Book review of Darkness at Noon by Arthur Koestler.

Essay by alexgutUniversity, Master'sA+, October 2003

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Darkness at Noon by Arthur Koestler is a fiction story, which depicts the life of what appears to be a Bolshevik member during the revolutionary periods of Russia. Although the author doesn't name the country where the story line takes place nor does he give real names, it's pretty obvious Koestler is writing about Russia (Country of the Revolution), Stalin (Number One), Lenin (the old man with the slanting tartar eyes) and the Revolutionary period of the late 1930s. The main character, N. S. Rubashov, a victim of Stalin's (Number One) rule of terror is imprisoned after being captured in an apartment building. Rubashov is portrayed as a hard-core Party member who has served various years in other prisons and has learned about life through the hard knocks system.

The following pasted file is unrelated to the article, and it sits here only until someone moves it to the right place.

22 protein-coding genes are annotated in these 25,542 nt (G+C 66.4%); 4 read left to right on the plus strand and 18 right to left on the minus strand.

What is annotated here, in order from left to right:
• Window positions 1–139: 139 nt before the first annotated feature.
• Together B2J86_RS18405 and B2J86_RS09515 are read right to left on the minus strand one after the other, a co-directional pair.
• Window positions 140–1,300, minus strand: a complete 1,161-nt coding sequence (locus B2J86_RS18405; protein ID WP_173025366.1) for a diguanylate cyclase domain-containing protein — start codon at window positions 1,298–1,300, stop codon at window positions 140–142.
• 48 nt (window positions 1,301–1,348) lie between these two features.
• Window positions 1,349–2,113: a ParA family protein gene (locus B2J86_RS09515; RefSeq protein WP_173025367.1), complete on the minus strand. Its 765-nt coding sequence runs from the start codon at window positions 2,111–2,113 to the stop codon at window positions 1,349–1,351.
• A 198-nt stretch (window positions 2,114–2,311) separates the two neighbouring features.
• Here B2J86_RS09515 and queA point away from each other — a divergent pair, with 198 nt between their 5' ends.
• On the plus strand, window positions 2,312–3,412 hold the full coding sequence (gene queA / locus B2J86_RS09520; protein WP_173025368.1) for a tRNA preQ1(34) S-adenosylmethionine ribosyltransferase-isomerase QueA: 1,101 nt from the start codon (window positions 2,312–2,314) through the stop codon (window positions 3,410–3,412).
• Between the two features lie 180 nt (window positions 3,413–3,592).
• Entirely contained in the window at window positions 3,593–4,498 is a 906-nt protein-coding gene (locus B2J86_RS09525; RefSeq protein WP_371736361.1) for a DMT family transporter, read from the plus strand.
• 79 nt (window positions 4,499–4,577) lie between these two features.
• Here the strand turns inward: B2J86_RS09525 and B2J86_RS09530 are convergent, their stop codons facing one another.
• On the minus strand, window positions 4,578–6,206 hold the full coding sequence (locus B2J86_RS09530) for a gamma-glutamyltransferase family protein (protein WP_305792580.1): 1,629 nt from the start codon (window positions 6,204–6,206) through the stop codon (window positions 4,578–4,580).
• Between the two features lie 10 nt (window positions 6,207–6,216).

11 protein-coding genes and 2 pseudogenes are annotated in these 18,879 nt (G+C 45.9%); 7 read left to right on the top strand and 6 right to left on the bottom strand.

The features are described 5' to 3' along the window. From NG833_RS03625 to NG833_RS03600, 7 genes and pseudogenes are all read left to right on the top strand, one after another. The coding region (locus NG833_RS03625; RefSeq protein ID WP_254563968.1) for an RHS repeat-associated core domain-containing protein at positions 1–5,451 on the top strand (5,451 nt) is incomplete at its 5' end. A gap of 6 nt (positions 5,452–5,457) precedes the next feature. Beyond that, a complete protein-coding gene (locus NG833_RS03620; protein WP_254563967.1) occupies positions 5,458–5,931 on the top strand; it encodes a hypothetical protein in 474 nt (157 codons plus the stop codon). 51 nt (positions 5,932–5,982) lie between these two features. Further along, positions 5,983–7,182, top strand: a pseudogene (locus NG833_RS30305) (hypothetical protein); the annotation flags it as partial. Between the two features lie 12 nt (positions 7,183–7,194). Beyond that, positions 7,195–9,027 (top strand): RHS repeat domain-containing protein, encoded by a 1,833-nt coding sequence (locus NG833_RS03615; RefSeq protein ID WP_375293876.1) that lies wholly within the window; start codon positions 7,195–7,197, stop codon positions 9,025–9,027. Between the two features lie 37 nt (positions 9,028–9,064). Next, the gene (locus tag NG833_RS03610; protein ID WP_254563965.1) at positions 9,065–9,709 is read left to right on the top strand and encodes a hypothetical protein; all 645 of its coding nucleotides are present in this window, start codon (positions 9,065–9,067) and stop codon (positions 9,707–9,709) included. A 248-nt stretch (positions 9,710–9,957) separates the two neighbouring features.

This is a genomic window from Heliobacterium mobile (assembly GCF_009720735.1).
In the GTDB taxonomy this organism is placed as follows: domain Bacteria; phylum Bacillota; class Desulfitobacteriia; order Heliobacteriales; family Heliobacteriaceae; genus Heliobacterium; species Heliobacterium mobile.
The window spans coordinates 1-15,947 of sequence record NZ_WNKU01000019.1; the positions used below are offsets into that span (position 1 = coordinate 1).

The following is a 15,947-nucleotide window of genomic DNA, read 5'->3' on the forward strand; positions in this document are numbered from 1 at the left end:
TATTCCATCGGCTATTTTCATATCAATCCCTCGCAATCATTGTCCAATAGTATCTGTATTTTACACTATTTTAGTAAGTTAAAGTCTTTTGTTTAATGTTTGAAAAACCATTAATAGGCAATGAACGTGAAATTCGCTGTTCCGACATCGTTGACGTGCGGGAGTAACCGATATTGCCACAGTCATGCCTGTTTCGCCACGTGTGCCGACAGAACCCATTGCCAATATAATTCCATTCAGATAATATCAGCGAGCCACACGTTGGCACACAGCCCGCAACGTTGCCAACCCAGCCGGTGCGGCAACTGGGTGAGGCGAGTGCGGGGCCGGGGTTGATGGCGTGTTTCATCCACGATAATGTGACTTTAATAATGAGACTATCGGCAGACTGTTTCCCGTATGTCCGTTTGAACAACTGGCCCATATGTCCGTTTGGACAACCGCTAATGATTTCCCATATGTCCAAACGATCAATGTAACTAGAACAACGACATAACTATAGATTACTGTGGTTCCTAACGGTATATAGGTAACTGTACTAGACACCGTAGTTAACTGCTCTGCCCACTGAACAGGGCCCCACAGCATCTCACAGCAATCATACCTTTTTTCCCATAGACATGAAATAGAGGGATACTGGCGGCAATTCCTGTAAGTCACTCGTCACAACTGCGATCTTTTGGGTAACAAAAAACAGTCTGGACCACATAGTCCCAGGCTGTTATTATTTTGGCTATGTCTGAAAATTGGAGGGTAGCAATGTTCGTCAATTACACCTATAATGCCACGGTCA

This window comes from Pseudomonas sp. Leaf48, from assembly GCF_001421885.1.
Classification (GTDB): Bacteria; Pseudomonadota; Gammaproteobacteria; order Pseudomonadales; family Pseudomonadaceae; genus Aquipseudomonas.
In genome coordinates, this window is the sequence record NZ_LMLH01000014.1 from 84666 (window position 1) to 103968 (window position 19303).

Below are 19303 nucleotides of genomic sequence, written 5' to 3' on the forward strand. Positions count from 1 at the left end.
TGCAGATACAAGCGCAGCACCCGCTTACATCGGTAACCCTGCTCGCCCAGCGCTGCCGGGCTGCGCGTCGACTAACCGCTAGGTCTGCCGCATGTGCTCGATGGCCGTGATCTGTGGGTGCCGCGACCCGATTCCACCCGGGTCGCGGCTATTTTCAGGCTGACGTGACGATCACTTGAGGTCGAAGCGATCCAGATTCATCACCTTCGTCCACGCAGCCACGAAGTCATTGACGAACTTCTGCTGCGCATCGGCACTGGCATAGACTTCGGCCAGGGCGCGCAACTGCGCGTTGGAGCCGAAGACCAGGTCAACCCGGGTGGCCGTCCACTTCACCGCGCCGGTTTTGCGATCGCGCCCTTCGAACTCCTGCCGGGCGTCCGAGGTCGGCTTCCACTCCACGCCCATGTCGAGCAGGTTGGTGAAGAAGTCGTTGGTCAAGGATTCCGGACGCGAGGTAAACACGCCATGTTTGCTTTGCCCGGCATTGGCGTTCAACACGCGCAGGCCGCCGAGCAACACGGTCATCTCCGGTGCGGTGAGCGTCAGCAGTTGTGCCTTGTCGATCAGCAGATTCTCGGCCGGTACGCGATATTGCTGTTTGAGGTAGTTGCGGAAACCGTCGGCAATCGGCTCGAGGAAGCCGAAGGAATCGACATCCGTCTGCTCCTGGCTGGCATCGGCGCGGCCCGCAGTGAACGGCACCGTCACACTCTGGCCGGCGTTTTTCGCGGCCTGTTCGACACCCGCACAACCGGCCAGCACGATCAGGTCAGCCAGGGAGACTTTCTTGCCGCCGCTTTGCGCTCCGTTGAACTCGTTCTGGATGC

Rubashov who at one time dedicated his life to the Party is now facing the irony of its pragmatism.

While in prison, Rubashov learns there are other political prisoners being maintained in the cells next to him. In particular prisoner number 402 and Rubashov carry on conversations by using the "quadratic alphabet" (Darkness at Noon, p. 19), better known as wall tapping. During Rubashov's interaction with the other prisoners, Rubashov learns of how the prison system works and receives an understanding of the other prisoners' background.

Rubashov spends the majority of his prison time reminiscing about his own encounter with the Party, those who he influenced and those who he betrayed. Rubashov is continuously smoking, writing, complaining of a sore tooth and fidgeting with his pince-nez. Some of the major characters that Koestler concentrates on are Little Lowey a Dutch dockworker, Richard, Arlova, Ivanov and Gletkin who eventually tortures Rubashov to the confession of a political crime that he possibly never committed. Rubashov is deprived sleep,